An interview with Vladan Joler on the Facebook Algorithmic Factory report
Raimund Minichbauer: In this Interview, we will talk about research conducted by Share Lab on Facebook. Can you say a little bit about Share Lab and Share Foundation?
Vladan Joler: We created Share Foundation in 2011. Initially it was a reaction to the positive ways of thinking about technology, the Internet, and network culture. We started organizing regular large-scale meetings of Internet activists and people related to net culture – gatherings, festivals, conferences – consisting of up to 2,000 participants. The aim was to give people the possibility of exchanging their views and ideas. However, we then realized that by just gathering people we were not able to substantially develop our capacity for dealing with problems. So we changed to a different strategy and created an organization, which was mainly based on expertise. We – in Belgrade and across Serbia – started to gather people with different kinds of expertise: lawyers, media theorists and people with a background in cyber forensics and different kinds of technical knowledge. This way we were able to transform into an organization capable of following various aspects of information warfare – mainly attacks on investigative journalists, independent online media, etc. as they took place four or five years ago in Serbia and throughout the region. Regarding online attacks and placing pressure on journalists and media organizations, we were able to give them cyber-forensic support for trying to understand the attacks as well as assistance with legal expertise. We developed to an entity that could monitor all those cases, while, at the same time, acting as a kind of emergency "red cross" service in cyberspace. That was also a very interesting time in which Serbia was between two different regimes, and we could follow that in the cyber domain.
But when you run a big organization you need to devote a lot of time and energy to maintaining it – to developing a strategy for sustainability, applying for projects, etc. So some of us formed a group that wanted to be more active in the field of research. We started with investigations related to "invisible infrastructures," and we really started from the basics. We tried to understand what different networks look like. We then tried to map different kinds of data flows. Through this we delved deeper and deeper into analyzing something we like to refer to as "surveillance capitalism." We started to research different kinds of trackers, different kinds of surveillance technologies, and different companies that were active in the field. That led us to the investigation of one organization, called "Hacking Team." We tried to use similar methodologies to the ones that NSA probably uses. We collected metadata from e-mails, etc., but for tracking people and organizations from the other side – the "bad guys" so to speak. We felt like we were some kind of detectives or investigative journalists, but a strange kind, because we investigated machines, tools and processes, we followed data, and so on. That led us to this investigation on Facebook and to the various algorithms that shape our reality through the moderation of information feeds, and to the analysis of the processes of how we are transformed from users to products, and how they basically transform our online behavior into power and profit.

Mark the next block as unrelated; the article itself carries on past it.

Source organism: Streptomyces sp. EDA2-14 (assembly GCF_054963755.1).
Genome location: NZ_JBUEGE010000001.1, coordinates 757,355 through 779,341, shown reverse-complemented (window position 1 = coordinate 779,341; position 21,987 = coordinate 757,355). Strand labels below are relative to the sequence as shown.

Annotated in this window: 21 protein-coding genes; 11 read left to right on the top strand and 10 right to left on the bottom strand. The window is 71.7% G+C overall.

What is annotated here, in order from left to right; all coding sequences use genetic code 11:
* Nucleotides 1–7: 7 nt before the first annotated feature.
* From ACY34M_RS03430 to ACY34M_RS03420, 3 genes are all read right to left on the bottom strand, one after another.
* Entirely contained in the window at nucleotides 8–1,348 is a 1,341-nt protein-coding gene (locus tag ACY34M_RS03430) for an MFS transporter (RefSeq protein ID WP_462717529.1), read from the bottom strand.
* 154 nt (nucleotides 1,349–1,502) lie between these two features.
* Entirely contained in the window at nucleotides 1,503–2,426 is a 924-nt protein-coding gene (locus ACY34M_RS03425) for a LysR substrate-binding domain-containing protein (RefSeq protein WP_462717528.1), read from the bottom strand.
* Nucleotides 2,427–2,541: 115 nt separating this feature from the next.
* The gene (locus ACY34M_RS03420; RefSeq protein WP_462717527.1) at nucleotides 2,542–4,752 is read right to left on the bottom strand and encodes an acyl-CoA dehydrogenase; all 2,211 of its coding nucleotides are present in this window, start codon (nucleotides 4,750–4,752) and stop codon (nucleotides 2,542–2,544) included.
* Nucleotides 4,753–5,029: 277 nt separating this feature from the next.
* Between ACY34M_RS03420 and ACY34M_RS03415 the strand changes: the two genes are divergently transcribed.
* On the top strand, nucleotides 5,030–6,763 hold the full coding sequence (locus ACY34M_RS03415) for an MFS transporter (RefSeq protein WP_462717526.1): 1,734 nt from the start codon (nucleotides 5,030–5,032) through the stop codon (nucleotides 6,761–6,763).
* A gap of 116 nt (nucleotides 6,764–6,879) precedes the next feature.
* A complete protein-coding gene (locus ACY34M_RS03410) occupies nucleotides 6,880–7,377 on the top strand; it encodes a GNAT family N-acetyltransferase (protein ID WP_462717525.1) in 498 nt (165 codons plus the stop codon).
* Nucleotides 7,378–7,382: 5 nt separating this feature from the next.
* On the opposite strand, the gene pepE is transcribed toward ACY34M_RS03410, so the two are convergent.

RM: What were the basic questions or general hypotheses from which you started the Facebook research?
VL: We did not have a specific goal with the research. Most of our investigations are just led by the idea that we are walking in the dark and we do not know a lot about what is happening behind screens and behind the technology that we use. Our main motivation has been to switch the light on. It was the same with the research on Facebook: Let us try to find out how we, from the position of being outside of the box, can be active in the sense of algorithmic transparency. We wanted to test our capacity for conducting a kind of independent audit of such a complex system.
RM: Before we go into the details of your research, could you briefly please explain the essential concept behind the "social graph"?
VJ: The social graph is the heart of the system and of the ontology that they are building. It is the map of all of the actors and objects and relations within the system. There are hundreds of different ways in which the algorithms extract data. Each of the pieces of data that have been extracted become part of this one huge map. Each time we upload something or perform some other activity, it becomes one node in this system. This node can be related to another node, for instance, when I upload a picture, that picture becomes a node. However, I, the user, am another node. And the relation between myself and the picture in this example is "uploaded" – user / uploaded / node. Other actors in the graph can have different relations with the same node – like, share, tag or whatever they can do with that one picture. The social graph is a multidimensional map/graph of everything that is inside this "empire," and they are able to perform different kinds of algorithmic analyses and statistical analyses on top of that map.
RM: Is there a fundamental difference between a user-object and e.g. a photo-object within this map or ontology of the social graph or is it basically the same thing?
VJ: On this level, they are the same. Some objects can have a larger number of different forms of relations with other objects, but everything is an object. There is no hierarchy of objects. The graph is the core of the process, and then different algorithms try to draw different forms of conclusions from the map. This can go in different directions, like serving you a targeted ad or understanding to which social class you belong or presenting you the news feed. There are hundreds of different algorithms, extracting different kinds of conclusions and knowledge from this map. In our research, we followed one stream – how different algorithms form the product at the end of this process, the target user profiles.
RM: When we follow your analyses from collecting via processing to targeting users, one gets the impression that the individual user is sort of dissolved in a fog of data and then reconstructed as an individual entity at the end of the process. Would you agree with this interpretation?